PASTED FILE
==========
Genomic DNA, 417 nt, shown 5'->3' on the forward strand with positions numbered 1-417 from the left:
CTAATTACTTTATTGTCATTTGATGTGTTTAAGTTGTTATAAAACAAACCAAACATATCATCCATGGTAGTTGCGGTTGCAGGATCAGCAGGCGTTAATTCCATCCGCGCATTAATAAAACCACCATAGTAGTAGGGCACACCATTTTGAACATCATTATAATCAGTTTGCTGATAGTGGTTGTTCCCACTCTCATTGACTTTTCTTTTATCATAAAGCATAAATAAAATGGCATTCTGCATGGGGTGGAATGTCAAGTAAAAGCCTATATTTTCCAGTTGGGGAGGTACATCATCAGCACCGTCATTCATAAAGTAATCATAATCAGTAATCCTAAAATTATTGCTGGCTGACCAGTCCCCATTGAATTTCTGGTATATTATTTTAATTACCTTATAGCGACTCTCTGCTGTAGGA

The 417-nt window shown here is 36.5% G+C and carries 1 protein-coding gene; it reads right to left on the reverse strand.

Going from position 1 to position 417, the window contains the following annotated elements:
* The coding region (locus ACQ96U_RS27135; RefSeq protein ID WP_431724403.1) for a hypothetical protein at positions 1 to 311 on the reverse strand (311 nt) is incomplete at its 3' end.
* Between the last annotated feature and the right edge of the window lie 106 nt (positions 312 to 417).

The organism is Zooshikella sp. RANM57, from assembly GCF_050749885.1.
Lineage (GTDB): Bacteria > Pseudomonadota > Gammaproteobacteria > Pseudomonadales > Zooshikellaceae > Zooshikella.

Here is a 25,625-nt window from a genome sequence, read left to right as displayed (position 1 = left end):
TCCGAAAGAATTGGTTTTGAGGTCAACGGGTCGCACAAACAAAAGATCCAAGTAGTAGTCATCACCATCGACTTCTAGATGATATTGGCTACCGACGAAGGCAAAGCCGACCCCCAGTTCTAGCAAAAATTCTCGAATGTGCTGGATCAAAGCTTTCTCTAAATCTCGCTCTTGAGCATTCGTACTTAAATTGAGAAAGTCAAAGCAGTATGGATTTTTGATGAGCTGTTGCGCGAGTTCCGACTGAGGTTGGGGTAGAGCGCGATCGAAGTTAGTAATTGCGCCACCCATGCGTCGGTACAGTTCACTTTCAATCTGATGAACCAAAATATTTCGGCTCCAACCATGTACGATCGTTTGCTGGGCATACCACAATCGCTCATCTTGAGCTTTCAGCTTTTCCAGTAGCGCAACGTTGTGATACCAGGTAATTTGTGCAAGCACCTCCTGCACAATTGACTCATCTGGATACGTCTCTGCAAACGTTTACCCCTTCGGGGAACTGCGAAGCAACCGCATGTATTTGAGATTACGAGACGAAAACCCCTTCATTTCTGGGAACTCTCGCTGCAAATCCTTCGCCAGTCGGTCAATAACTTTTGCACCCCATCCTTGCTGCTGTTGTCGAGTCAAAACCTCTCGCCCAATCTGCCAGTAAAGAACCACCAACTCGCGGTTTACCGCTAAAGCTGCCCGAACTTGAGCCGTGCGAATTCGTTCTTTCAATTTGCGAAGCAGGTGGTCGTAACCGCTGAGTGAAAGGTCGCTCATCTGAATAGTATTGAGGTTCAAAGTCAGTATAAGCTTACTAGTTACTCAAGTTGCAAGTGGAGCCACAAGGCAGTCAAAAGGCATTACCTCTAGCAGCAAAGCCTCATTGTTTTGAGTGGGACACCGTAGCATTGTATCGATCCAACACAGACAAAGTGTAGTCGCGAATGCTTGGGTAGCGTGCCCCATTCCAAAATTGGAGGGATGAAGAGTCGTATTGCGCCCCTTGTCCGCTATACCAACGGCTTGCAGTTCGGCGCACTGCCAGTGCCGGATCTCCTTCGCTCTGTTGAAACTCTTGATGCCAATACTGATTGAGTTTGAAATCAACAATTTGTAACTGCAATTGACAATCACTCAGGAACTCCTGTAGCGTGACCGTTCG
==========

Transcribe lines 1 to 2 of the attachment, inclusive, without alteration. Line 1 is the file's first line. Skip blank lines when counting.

Genomic DNA, 417 nt, shown 5'->3' on the forward strand with positions numbered 1-417 from the left:
CTAATTACTTTATTGTCATTTGATGTGTTTAAGTTGTTATAAAACAAACCAAACATATCATCCATGGTAGTTGCGGTTGCAGGATCAGCAGGCGTTAATTCCATCCGCGCATTAATAAAACCACCATAGTAGTAGGGCACACCATTTTGAACATCATTATAATCAGTTTGCTGATAGTGGTTGTTCCCACTCTCATTGACTTTTCTTTTATCATAAAGCATAAATAAAATGGCATTCTGCATGGGGTGGAATGTCAAGTAAAAGCCTATATTTTCCAGTTGGGGAGGTACATCATCAGCACCGTCATTCATAAAGTAATCATAATCAGTAATCCTAAAATTATTGCTGGCTGACCAGTCCCCATTGAATTTCTGGTATATTATTTTAATTACCTTATAGCGACTCTCTGCTGTAGGA